Dentists can help identify diabetes
NEW YORK, NY, USA: Researchers at the Columbia University College of Dental Medicine found that dental visits represent a chance to intervene in the diabetes epidemic by identifying individuals with diabetes or pre-diabetes who are unaware of their condition. The study sought to develop and evaluate an identification protocol for high blood sugar levels in dental patients.
“Periodontal disease is an early complication of diabetes, and about 70 per cent of US adults see a dentist at least once a year,” Dr Ira Lamster, dean of the College of Dental Medicine and senior author on the paper, said. “Prior research focused on identification strategies relevant to medical settings. Oral healthcare settings have not been evaluated before, nor have the contributions of oral findings ever been tested prospectively.”
For the study, which was supported by a research grant from Colgate-Palmolive, the researchers recruited about 600 individuals visiting a dental clinic in Northern Manhattan. The subjects were 40-years-old or older (if non-Hispanic white) and 30-years-old or older (if Hispanic or non-white), with no prior diagnosis of diabetes or pre-diabetes.
Approximately 530 patients with at least one additional self-reported diabetes risk factor (family history of diabetes, high cholesterol, hypertension, or overweight/obesity) received a periodontal examination and a fingerstick, point-of-care hemoglobin A1c test. In order for the investigators to assess and compare the performance of several potential identification protocols, patients returned for a fasting plasma glucose test, which indicates whether an individual has diabetes or pre-diabetes.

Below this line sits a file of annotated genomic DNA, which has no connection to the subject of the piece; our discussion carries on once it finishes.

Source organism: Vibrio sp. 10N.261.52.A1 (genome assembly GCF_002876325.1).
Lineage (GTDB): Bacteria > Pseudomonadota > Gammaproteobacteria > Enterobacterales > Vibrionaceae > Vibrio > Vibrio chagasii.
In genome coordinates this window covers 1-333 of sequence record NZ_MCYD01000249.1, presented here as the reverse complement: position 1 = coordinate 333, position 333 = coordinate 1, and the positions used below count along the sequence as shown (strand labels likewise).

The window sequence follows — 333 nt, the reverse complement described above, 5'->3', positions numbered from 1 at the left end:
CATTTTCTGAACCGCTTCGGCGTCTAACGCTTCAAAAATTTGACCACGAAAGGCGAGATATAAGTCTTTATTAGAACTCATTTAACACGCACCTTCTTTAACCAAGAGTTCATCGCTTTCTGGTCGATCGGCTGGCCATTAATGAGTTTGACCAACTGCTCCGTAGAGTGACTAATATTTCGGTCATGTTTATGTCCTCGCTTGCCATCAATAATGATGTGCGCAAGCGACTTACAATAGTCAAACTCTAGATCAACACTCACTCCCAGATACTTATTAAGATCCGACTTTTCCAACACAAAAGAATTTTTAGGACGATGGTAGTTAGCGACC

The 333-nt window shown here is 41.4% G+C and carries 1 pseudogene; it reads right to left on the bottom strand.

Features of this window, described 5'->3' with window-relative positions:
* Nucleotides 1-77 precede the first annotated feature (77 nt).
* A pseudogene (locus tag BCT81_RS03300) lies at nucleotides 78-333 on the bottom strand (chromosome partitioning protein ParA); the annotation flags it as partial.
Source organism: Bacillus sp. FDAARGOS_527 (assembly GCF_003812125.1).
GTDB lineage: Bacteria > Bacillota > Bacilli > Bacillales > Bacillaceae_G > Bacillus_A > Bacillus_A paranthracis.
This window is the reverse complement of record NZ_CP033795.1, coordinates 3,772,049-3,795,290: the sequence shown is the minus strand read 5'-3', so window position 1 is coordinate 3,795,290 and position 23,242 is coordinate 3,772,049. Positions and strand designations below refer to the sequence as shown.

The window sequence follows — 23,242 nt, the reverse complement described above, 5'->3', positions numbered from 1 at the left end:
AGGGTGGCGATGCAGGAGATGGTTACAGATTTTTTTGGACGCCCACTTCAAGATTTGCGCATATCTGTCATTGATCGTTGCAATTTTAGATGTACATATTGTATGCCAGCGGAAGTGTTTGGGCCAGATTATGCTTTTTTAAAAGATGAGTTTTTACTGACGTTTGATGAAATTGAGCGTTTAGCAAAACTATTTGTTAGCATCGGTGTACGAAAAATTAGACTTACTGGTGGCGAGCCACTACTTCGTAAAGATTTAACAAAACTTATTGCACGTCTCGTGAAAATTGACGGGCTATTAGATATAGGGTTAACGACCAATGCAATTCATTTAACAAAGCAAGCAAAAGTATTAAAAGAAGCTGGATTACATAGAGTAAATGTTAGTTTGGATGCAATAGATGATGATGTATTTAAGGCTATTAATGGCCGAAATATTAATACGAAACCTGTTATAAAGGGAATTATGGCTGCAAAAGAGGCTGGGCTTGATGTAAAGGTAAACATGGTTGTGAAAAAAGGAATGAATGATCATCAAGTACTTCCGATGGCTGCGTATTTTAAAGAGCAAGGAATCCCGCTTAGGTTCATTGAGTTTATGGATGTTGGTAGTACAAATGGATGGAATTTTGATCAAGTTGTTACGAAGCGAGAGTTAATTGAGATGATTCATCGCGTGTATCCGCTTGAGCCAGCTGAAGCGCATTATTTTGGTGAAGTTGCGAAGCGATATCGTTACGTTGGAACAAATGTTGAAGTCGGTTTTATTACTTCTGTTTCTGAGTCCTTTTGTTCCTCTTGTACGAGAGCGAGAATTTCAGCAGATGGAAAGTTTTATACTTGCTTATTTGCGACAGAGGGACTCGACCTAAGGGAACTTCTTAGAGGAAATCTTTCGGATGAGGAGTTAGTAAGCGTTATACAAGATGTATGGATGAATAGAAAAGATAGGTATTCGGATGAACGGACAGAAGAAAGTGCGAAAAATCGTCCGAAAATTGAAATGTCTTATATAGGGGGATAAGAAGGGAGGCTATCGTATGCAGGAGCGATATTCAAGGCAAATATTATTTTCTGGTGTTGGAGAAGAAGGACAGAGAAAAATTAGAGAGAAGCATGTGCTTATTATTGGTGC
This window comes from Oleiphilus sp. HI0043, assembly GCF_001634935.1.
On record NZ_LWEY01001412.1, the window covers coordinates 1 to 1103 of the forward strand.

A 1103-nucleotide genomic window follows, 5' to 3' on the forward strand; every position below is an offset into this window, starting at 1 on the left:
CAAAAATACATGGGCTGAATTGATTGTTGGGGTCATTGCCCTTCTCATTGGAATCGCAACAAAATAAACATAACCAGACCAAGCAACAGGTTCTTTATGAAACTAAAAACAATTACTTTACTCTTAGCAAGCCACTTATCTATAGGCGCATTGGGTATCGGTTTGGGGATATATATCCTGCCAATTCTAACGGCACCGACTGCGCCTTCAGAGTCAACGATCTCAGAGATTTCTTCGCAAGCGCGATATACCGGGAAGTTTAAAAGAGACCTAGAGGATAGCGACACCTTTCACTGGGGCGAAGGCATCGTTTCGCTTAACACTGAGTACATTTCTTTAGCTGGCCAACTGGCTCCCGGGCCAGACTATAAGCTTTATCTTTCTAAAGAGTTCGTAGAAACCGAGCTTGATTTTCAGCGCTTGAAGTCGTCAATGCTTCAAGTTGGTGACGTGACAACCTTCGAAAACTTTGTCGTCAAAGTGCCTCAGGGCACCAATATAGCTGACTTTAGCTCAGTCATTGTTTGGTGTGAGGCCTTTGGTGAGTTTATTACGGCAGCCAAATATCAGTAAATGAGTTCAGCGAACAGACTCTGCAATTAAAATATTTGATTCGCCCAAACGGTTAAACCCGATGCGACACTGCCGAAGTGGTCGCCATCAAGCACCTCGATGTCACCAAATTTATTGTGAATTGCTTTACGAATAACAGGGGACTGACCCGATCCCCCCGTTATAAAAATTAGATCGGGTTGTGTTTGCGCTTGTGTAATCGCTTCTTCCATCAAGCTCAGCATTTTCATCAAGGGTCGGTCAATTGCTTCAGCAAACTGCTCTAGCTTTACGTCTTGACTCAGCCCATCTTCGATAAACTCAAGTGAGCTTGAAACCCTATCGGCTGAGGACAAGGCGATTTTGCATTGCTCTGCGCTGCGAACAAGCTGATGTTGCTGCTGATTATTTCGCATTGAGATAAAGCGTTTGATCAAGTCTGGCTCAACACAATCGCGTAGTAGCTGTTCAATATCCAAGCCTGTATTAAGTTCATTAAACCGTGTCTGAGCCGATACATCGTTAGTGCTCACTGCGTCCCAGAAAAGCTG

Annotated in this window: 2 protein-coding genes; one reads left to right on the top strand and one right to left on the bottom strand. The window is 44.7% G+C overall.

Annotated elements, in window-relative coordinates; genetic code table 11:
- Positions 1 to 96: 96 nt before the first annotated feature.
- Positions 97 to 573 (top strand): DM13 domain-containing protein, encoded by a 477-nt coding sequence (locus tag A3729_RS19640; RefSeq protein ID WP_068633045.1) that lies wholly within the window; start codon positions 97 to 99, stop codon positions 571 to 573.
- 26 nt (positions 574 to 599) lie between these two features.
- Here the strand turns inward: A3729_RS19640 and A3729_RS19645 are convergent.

Researchers found that, in this at-risk dental population, a simple algorithm composed of only two dental parameters (number of missing teeth and percentage of deep periodontal pockets) was effective in identifying patients with unrecognised pre-diabetes or diabetes. The addition of the point-of-care A1c test was of significant value, further improving the performance of this algorithm.
“Early recognition of diabetes has been the focus of efforts from medical and public health colleagues for years, as early treatment of affected individuals can limit the development of many serious complications,” Dr Evanthia Lalla, an associate professor at the College of Dental Medicine, and the lead author on the paper, explained. “Relatively simple lifestyle changes in pre-diabetic individuals can prevent progression to frank diabetes, so identifying this group of individuals is also important,” she added. “Our findings provide a simple approach that can be easily used in all dental-care settings.”
According to the Centers for Disease Control and Prevention, one in four people affected with type 2 diabetes in the United States remains undiagnosed. Additionally, those with pre-diabetes are at an increased risk for type 2 diabetes and also for heart disease, stroke and other vascular conditions typical of individuals with diabetes.